In my last post, I asked “How can schools and universities address the acute hygiene problem” presented by shared school resources like VR headgear? I remembered a posting on the nearly 12,000 strong VR/AR Media Group on LinkedIn, to which I paid little attention at first, but which now grew afresh in my mind. Apparently, Uvisan (a UK company) rolled out a noteworthy UVC cabinet touting the highest photobiological safety ratings. I interviewed Anthony Graham, Distribution Manager for Uvisan, who emphasized: “All of our equipment has RoHS and CE certification and UV efficacy has been subjected to extensive laboratory testing to guarantee maximum effectiveness.”
The history on this product was fascinating to me. Immotion Group, a UK-based out-of-home VR company, had apparently developed a "Pre-covid" UVC cabinet for MGM, owners of Mandalay Bay in Las Vegas as part of a 36 seat motion platform VR Theatre in their their Shark Reef aquarium facility. The ‘disinfecting’ cabinet technology enabled Mandalay to sanitize and simultaneously charge the headsets between showings of Immotion’s undersea VR short films. Then, as the pandemic spread, Graham recounted “we decided to put the research and effort that went into our cabinets to good use and create Uvisan as a stand-alone solution”. As the Covid crisis expanded, Mr. Graham rationalized that “the short disinfecting cycle, charging and security capabilities made it a perfect fit for many organizations”. Graham underlined that their UV anti-bacterial cleaning cabinets will support much more than VR headsets: tablets, tools, AV equipment, and phone headsets are also now supported. [I would expect that this could also apply, in an educational context, to headphones, earphones, science probes/apparatus, utensils, and other instructional instruments used by waves of students.]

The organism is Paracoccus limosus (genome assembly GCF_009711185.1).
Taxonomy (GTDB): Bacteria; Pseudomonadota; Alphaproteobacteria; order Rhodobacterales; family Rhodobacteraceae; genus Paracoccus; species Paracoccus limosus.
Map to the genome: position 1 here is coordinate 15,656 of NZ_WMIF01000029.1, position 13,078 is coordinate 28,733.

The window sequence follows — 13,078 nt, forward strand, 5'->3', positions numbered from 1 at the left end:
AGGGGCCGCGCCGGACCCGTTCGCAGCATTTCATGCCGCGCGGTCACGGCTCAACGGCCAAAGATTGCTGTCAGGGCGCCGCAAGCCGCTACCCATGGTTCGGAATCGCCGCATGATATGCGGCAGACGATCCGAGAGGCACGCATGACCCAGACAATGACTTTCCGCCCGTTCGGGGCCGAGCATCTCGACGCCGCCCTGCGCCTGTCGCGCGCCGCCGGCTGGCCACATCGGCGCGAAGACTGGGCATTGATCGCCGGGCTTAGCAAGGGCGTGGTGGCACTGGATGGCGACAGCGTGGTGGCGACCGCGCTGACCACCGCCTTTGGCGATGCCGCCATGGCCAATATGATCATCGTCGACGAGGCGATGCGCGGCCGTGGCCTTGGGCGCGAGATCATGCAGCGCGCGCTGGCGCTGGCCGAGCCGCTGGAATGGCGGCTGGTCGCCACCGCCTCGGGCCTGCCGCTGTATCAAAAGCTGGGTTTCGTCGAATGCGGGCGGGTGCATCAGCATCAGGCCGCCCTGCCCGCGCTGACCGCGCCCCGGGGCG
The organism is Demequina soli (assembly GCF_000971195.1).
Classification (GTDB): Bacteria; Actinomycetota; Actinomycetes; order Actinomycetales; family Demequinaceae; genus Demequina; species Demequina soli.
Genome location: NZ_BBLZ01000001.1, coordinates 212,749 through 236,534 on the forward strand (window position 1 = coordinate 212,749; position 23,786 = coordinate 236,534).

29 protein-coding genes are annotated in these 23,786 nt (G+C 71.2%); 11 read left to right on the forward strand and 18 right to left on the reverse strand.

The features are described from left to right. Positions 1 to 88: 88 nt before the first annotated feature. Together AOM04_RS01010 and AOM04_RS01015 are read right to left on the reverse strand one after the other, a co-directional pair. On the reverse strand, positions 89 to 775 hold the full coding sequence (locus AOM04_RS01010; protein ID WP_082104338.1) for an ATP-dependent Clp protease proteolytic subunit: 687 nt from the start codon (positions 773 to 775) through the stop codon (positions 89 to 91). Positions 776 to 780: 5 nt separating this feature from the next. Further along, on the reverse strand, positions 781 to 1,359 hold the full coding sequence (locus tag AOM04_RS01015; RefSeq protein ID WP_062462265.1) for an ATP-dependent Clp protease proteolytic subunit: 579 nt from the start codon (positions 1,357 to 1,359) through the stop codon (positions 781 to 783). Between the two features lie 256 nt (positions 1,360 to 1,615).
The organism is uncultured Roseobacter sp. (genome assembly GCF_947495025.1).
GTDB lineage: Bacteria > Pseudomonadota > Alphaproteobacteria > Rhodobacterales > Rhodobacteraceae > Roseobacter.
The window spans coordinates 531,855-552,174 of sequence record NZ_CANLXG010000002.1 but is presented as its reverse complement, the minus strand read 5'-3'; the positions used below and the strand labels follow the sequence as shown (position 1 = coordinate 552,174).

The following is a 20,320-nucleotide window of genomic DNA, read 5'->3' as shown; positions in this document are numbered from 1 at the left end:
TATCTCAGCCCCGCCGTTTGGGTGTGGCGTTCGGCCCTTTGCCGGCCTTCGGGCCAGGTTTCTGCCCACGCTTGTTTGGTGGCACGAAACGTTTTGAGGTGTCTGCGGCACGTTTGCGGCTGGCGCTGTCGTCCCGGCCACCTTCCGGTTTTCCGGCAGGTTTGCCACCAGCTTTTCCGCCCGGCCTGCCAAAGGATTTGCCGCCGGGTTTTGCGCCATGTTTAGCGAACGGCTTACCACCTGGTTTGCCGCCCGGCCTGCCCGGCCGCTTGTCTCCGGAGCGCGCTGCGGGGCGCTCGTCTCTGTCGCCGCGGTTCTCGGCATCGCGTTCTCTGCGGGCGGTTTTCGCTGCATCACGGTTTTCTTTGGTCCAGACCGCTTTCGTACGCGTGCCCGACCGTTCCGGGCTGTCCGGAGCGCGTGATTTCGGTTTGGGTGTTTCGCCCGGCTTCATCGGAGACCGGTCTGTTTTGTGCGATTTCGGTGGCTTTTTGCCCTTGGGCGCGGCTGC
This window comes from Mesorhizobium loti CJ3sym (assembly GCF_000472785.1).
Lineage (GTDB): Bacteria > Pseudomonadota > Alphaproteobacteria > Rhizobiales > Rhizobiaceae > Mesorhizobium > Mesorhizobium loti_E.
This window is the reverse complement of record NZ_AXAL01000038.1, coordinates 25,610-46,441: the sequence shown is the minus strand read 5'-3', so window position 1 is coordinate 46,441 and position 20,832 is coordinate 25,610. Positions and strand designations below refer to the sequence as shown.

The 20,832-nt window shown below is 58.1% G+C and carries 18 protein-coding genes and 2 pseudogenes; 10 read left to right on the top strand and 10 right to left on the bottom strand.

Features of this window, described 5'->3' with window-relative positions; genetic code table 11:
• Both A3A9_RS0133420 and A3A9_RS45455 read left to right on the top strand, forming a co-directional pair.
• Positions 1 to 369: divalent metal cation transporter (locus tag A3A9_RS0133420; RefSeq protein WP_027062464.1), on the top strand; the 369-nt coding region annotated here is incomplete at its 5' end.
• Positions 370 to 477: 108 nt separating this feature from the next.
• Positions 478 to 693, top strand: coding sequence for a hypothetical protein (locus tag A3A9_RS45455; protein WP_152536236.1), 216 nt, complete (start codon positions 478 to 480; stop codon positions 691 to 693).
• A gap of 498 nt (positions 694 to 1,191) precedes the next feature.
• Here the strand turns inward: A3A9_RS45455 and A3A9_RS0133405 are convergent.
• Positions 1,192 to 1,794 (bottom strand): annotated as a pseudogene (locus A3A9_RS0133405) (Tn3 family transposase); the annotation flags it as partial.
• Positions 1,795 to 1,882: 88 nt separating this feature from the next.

As far as the VR origins of this product, Graham noted that “the cabinets were originally designed for VR Headsets, and we have a range of sizes that can house, sanitize and charge 12, 20 and up to 30 headsets, using our specifically placed 254nm low pressure medical-grade UV lamps to give maximum surface coverage.” But he added that the Uvisan cabinets are alternatively able to support up to 100 phones and 50 tablets. I asked Mr. Graham about any educational customers that were using this tool, and he responded “We have Chichester University and London College of the Arts using our cabinets in an educational setting and enquiries from others coming in daily.” He also mention the installations thye had in place with the Academcy of Applied Sciences in Germany. Graham also offered this case study on the Chichester implementation.
Some other customers who have found this solution particularly valuable include the VR sport business HADO (who told Graham that “they could not have run a championship event unless they had the cabinet to rapidly sanitize the headsets”) and the British Film Institute, who recently used their cabinets at a VR event which was part of this year's London Film Festival. Graham concludes: “We have a very versatile, safe and effective product and we are now seeing demand coming through from healthcare and industrial partners.”
Can educational institutions afford this solution? It's an attention getting offering....